How do episodes of depression affect your pregnancy? Simply put, they reduce your quality of life. They can make it harder for you to succeed in work or school, and also can affect your family life, since a depressed mood decreases your ability to remain connected with your partner and children. SAD also can decrease your threshold for developing depression just before and after delivery (peripartum depression). Indeed, often it is difficult for doctors to tell the difference between peripartum depression and SAD, but this may be sorted out with the SPAQ questionnaire, or simply a thorough history revealing mood changes happening during a certain season going back many years. As for the baby, there is some evidence that any kind of depression in a pregnant woman can cause an irregular heartbeat or hyperactivity in the fetus, and possibly some behavioral problems during childhood, including obesity. Adolescents whose mothers were depressed during pregnancy have an increased risk of becoming depressed themselves and of engaging in criminal acts.

For treatment of SAD, there are antidepressant medications, but actually the main treatment is something called light therapy. While there is a phenomenon called “holiday blues”, in which some people feel depressed around the winter holidays, the main trigger for the winter type of SAD appears to be reduced light, especially in the morning. In Earth’s northern hemisphere, this happens to correspond to the winter holiday season, although in the southern hemisphere the winter is June to September. Consequently, SAD has been observed particularly in cities that are at high latitudes (closer to the poles). During the 1990s and early 2000s, scientists realized that it was not only a lack of light that stimulated depression, but lack of light of certain colors. Blue light, in particular, is powerful as it tells a gland called the pineal gland to stop producing the hormone melatonin, which promotes sleep. Consequently, in light therapy, you use a special lamp that provides you with intense light in the blue range during the morning. Since the screens of computers, phones, tablets, and other devices typically produce a lot of light in this range, it is also important to avoid such screens in the hours before bedtime. In other words, the take home message is that intense, blue light is good in the morning and bad at night. Fortunately, many devices have evening settings for their displays.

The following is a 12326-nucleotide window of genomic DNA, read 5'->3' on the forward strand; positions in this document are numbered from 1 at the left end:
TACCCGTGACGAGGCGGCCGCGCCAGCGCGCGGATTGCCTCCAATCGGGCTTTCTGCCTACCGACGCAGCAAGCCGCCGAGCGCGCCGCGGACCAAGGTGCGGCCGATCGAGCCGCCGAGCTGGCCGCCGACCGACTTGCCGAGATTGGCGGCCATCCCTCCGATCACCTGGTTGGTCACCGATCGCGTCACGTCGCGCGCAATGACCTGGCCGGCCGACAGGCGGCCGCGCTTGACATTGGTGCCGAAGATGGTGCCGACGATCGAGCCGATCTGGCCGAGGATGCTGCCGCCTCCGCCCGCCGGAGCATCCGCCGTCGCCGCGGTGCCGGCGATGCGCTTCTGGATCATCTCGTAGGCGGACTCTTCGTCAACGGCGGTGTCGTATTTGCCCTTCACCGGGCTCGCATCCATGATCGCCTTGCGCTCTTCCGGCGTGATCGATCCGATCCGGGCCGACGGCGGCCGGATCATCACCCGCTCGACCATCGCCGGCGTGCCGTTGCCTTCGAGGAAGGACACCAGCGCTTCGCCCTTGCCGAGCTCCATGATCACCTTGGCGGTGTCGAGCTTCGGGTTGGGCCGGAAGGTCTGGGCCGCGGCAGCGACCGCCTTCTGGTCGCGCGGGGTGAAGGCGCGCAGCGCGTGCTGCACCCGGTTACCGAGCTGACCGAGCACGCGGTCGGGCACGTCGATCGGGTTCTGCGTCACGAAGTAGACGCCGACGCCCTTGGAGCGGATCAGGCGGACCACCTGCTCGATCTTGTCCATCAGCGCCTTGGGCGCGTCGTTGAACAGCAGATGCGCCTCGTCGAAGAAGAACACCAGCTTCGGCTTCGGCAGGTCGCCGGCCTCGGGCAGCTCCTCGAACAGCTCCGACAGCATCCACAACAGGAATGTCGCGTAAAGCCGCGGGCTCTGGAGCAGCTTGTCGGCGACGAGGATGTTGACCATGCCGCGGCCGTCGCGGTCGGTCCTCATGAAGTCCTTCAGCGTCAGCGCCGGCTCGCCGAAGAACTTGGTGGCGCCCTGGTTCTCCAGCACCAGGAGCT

Another treatment that is effective against SAD is called cognitive behavioral therapy (CBT), which is particularly useful when combined with light therapy. Both therapies can also be combined with medications. For women who are breastfeeding, CBT and light therapy do not pose any dangers. As for antidepressant medications, there are several drugs available that are considered relatively safe during breastfeeding. Keep in mind that constant waking in order to nurse a baby, particularly a newborn, disrupts the sleep cycle, which further increases the chances of triggering a SAD episode.

David Warmflash
Dr. David Warmflash is a science communicator and physician with a research background in astrobiology and space medicine. He has completed research fellowships at NASA Johnson Space Center, the University of Pennsylvania, and Brandeis University. Since 2002, he has been collaborating with The Planetary Society on experiments helping us to understand the effects of deep space radiation on life forms, and since 2011 has worked nearly full time in medical writing and science journalism. His focus area includes the emergence of new biotechnologies and their impact on biomedicine, public health, and society.